Salary cap managers for several NFL teams say they were apprised this week that the league spending limit will rise to $116 million per franchise for the 2008 season.
The increase in the cap for 2008 was first reported by the Dallas Morning News.
Cap managers were informed of the bump in the cap during their annual labor seminar near Dallas.
The $7 million increase, from $109 million in 2007 to $116 million in 2008, was not unanticipated. It matched the increase for 2007 from this season, in which the cap is set at a record $102 million. Salary cap managers typically are provided such updates for planning purposes, because it allows them benchmarks as they work to negotiate future contracts.
How the increase for 2008 impacts the league remains to be seen, since there is one more free agency period and draft between now and that season. But in general, it means there will be more money to spend on players, which likely will further allow teams to retain their own best veterans, which promotes stability but further dilutes the free agent market.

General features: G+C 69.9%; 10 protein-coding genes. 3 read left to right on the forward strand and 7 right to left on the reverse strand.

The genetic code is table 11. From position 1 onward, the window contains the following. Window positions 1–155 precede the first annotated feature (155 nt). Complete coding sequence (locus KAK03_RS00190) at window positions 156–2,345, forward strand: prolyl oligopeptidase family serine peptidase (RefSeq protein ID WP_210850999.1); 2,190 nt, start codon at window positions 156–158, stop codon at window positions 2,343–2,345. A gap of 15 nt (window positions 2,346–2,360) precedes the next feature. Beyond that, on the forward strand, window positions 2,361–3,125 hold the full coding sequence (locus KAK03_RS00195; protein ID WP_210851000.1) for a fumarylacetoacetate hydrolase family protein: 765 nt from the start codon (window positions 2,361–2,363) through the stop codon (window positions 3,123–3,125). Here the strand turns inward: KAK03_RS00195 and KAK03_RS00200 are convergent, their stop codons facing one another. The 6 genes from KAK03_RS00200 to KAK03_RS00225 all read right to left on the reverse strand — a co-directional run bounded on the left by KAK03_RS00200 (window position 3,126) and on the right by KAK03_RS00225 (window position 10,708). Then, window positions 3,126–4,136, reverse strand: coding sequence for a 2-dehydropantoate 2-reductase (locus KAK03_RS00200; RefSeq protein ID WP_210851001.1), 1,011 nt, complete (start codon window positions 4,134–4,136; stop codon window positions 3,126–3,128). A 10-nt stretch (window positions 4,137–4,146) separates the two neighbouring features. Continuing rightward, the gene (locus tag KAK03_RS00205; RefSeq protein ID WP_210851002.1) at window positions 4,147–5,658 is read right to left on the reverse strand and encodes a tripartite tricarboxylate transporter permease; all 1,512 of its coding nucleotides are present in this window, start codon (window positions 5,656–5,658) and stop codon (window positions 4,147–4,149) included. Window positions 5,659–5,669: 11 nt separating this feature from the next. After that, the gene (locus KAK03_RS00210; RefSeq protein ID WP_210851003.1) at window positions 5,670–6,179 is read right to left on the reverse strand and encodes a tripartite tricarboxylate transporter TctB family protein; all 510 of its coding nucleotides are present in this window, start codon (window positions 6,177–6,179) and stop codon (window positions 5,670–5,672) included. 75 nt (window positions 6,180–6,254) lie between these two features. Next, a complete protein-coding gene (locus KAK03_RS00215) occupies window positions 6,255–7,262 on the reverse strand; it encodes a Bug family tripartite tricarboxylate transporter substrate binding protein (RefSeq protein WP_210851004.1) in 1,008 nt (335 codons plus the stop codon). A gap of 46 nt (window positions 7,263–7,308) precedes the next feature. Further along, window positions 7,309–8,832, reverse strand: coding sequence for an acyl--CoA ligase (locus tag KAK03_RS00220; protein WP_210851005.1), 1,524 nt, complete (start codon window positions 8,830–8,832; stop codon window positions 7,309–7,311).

Some personnel directors already feel that the free agent class for next spring will be one of the thinnest ever, because the increase in the salary cap for 2006 allowed clubs to negotiate long-term extensions with many of their so-called "nucleus" veterans. Still, the cap manager from one AFC franchise projected there will be about $700 million in cap room available to teams in the spring of 2007 to invest in free agents and draft choices.
Several teams are projected to have more than $30 million in cap space for 2007 and a few have more than $40 million available to them. Translation: Since the money has to be spent, even some players of modest abilities will command significant contracts.
With the cap set to soar to $116 million, it means that the spending limit will have increased by nearly 36 percent in the first three years of the extension to the collective bargaining agreement, which was approved eight months ago. The spending limit for 2005 was $85.5 million and was scheduled to rise to $94.5 million before the CBA extension. Approval of the extension set the cap at $102 million for 2006 and $102 million for 2007.